It depends on where this line is located. If it is located somewhere at file scope (i.e. outside of a function), then
x is a global variable which definitely is not on the stack (well, in theory it could be put on the stack before calling
main(), but I strongly doubt any compiler does that), but also not on the heap. If, however, the line is part of a function, then indeed
x is on the stack.
x is of type
string* (i.e. pointer to string), it indeed just contains the address of the string object allocated with
new. Since that string object is allocated with
new, it indeed lives on the heap.
Note however that, unlike in Java, there's no need that built-in types live on the stack and class objects live on the heap. The following is an example of a pointer living on the heap, pointing to an object living in the stack:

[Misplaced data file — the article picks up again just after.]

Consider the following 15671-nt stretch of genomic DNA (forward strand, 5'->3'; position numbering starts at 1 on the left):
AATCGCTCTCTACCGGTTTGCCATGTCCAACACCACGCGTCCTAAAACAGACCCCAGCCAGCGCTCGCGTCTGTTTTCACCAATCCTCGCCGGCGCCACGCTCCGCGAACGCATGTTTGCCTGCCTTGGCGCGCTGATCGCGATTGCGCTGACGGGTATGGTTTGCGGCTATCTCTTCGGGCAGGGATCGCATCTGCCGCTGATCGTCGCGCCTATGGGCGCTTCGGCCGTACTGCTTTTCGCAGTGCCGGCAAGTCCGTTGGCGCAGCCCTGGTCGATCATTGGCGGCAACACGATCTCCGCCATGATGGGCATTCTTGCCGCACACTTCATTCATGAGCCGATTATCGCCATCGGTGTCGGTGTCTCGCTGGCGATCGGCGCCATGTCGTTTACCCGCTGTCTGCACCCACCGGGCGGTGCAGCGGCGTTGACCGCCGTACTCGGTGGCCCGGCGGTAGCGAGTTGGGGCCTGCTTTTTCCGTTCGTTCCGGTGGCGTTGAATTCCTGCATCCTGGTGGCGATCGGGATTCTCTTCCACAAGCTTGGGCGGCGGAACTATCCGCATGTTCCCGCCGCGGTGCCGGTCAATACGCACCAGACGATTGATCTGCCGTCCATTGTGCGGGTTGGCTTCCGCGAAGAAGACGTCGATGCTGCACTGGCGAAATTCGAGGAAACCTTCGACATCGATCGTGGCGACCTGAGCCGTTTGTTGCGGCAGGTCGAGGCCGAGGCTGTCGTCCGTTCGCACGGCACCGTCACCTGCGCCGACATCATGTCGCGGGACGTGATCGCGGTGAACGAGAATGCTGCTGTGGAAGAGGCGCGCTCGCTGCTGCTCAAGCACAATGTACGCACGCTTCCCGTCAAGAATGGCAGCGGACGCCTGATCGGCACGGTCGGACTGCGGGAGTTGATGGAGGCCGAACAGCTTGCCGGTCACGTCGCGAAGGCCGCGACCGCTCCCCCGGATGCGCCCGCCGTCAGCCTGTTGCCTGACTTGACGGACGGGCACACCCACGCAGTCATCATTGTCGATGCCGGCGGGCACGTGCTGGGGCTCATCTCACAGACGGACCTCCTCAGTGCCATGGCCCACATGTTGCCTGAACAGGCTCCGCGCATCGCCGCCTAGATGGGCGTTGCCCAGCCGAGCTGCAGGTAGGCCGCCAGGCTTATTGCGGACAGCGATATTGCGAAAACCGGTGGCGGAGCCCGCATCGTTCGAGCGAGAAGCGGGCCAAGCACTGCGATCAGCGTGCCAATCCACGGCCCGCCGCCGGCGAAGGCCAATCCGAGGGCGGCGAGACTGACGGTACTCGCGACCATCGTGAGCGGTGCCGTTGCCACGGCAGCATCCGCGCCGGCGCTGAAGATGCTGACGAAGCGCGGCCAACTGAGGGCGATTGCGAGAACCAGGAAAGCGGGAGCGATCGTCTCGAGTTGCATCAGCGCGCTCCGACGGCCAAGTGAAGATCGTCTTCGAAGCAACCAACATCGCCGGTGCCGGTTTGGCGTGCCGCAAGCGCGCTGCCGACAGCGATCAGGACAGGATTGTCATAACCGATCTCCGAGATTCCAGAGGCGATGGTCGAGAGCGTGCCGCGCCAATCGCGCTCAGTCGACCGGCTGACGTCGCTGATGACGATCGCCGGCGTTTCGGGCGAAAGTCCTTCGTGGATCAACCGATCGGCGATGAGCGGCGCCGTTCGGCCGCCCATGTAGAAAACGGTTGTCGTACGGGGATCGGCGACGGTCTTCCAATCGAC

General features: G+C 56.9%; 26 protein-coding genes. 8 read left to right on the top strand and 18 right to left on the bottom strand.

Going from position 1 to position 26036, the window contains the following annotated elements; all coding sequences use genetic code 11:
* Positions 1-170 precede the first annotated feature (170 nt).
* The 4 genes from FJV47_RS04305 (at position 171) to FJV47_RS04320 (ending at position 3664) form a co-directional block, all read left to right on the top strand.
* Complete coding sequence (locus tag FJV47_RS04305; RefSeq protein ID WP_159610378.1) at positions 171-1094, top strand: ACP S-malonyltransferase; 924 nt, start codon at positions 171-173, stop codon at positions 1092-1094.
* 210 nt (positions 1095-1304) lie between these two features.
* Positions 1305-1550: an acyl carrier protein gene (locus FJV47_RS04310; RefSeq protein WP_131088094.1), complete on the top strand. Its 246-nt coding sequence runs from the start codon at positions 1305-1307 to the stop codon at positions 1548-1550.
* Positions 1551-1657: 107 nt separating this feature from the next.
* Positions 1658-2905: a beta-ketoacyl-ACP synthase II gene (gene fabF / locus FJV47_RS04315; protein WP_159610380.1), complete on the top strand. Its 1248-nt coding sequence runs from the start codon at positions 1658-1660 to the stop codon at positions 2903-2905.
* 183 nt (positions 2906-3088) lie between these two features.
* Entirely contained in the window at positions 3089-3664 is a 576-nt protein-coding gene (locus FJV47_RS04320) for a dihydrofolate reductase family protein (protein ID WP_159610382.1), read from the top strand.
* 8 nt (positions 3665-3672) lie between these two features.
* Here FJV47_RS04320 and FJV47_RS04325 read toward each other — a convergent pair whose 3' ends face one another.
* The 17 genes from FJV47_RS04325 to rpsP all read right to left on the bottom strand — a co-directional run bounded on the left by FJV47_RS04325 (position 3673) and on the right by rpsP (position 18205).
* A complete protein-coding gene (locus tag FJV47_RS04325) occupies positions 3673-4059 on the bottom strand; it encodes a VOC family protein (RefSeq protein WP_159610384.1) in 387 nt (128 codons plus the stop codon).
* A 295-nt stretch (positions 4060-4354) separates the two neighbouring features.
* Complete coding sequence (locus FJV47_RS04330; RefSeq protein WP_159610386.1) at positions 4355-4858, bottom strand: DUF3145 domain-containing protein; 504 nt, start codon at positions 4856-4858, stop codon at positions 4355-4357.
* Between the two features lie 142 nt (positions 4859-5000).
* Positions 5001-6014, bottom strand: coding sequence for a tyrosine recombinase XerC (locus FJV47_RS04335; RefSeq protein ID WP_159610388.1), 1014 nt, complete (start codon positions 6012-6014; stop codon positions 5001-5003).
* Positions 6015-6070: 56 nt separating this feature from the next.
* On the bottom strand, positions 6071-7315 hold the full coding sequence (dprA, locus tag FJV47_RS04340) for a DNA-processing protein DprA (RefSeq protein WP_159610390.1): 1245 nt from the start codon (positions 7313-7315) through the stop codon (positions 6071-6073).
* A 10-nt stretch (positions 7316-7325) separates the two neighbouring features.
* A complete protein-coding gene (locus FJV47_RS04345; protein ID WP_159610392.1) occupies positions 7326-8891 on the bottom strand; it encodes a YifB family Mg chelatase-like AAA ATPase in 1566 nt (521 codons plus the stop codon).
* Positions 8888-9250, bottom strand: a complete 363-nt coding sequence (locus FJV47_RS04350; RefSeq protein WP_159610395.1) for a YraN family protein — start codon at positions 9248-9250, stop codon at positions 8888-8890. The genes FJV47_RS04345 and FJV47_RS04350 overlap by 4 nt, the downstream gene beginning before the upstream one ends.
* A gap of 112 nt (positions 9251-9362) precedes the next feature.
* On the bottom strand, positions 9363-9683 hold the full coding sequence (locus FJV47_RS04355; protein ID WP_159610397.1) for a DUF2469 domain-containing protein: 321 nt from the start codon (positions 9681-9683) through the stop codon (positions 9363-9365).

std::string str("Hello"); // a string object on the stack
std::string** ptr = new std::string*(&str); // a pointer to string living on the heap, pointing to str
(**ptr) += " world"; // this adds "world" to the string on the stack
delete ptr; // get rid of the pointer on the heap
std::cout << str << std::endl; // prints "Hello world"
} // the compiler automatically destroys str here